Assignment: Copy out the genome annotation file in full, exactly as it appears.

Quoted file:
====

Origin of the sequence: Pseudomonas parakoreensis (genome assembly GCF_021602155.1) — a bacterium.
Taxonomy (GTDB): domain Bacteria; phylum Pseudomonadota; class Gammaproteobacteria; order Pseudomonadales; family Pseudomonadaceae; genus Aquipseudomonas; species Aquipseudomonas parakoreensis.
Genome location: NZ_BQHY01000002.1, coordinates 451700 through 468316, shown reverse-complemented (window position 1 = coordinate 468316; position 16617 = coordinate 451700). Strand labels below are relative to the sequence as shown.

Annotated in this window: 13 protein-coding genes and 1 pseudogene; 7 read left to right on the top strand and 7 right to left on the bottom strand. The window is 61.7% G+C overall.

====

Origin of the sequence: Pseudomonas parakoreensis (genome assembly GCF_021602155.1) — a bacterium.
Taxonomy (GTDB): domain Bacteria; phylum Pseudomonadota; class Gammaproteobacteria; order Pseudomonadales; family Pseudomonadaceae; genus Aquipseudomonas; species Aquipseudomonas parakoreensis.
Genome location: NZ_BQHY01000002.1, coordinates 451700 through 468316, shown reverse-complemented (window position 1 = coordinate 468316; position 16617 = coordinate 451700). Strand labels below are relative to the sequence as shown.

Annotated in this window: 13 protein-coding genes and 1 pseudogene; 7 read left to right on the top strand and 7 right to left on the bottom strand. The window is 61.7% G+C overall.